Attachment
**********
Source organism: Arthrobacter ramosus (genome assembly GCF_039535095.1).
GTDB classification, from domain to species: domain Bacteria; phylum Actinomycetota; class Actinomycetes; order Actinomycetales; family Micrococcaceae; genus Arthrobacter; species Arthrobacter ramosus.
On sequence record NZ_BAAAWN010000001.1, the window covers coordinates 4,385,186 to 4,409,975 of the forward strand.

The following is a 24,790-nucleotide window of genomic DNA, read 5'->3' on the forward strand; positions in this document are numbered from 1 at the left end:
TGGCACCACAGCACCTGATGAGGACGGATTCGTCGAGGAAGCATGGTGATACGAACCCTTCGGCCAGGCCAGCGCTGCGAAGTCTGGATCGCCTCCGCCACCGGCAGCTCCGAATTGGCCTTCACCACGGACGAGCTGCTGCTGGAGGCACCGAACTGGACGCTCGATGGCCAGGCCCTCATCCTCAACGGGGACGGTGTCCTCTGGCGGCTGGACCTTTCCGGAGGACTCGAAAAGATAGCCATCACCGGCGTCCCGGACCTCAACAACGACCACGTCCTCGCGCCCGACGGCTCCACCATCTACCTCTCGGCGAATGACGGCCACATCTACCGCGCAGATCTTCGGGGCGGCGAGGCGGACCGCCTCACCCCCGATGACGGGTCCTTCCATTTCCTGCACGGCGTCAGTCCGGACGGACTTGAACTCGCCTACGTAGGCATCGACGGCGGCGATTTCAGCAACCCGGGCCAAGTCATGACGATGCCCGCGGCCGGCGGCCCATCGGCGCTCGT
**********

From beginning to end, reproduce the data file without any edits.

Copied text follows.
Source organism: Arthrobacter ramosus (genome assembly GCF_039535095.1).
GTDB classification, from domain to species: domain Bacteria; phylum Actinomycetota; class Actinomycetes; order Actinomycetales; family Micrococcaceae; genus Arthrobacter; species Arthrobacter ramosus.
On sequence record NZ_BAAAWN010000001.1, the window covers coordinates 4,385,186 to 4,409,975 of the forward strand.

The following is a 24,790-nucleotide window of genomic DNA, read 5'->3' on the forward strand; positions in this document are numbered from 1 at the left end:
TGGCACCACAGCACCTGATGAGGACGGATTCGTCGAGGAAGCATGGTGATACGAACCCTTCGGCCAGGCCAGCGCTGCGAAGTCTGGATCGCCTCCGCCACCGGCAGCTCCGAATTGGCCTTCACCACGGACGAGCTGCTGCTGGAGGCACCGAACTGGACGCTCGATGGCCAGGCCCTCATCCTCAACGGGGACGGTGTCCTCTGGCGGCTGGACCTTTCCGGAGGACTCGAAAAGATAGCCATCACCGGCGTCCCGGACCTCAACAACGACCACGTCCTCGCGCCCGACGGCTCCACCATCTACCTCTCGGCGAATGACGGCCACATCTACCGCGCAGATCTTCGGGGCGGCGAGGCGGACCGCCTCACCCCCGATGACGGGTCCTTCCATTTCCTGCACGGCGTCAGTCCGGACGGACTTGAACTCGCCTACGTAGGCATCGACGGCGGCGATTTCAGCAACCCGGGCCAAGTCATGACGATGCCCGCGGCCGGCGGCCCATCGGCGCTCGT